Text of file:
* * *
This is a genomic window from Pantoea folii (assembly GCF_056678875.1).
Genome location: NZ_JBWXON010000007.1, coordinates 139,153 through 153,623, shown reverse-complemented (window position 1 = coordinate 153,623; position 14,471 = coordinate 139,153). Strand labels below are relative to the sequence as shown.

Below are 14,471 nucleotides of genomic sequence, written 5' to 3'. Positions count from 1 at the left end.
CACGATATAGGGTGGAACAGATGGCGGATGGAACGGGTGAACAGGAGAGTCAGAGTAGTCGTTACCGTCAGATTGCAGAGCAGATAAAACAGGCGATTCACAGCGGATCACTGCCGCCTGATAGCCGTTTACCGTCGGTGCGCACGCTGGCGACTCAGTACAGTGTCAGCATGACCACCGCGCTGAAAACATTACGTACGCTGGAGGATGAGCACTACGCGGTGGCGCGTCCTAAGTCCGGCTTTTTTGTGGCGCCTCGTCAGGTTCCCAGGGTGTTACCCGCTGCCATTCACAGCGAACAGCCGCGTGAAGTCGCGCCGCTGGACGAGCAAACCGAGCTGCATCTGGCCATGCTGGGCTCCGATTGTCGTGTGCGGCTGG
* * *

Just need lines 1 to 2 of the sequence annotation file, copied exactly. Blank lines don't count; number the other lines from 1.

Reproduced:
This is a genomic window from Pantoea folii (assembly GCF_056678875.1).
Genome location: NZ_JBWXON010000007.1, coordinates 139,153 through 153,623, shown reverse-complemented (window position 1 = coordinate 153,623; position 14,471 = coordinate 139,153). Strand labels below are relative to the sequence as shown.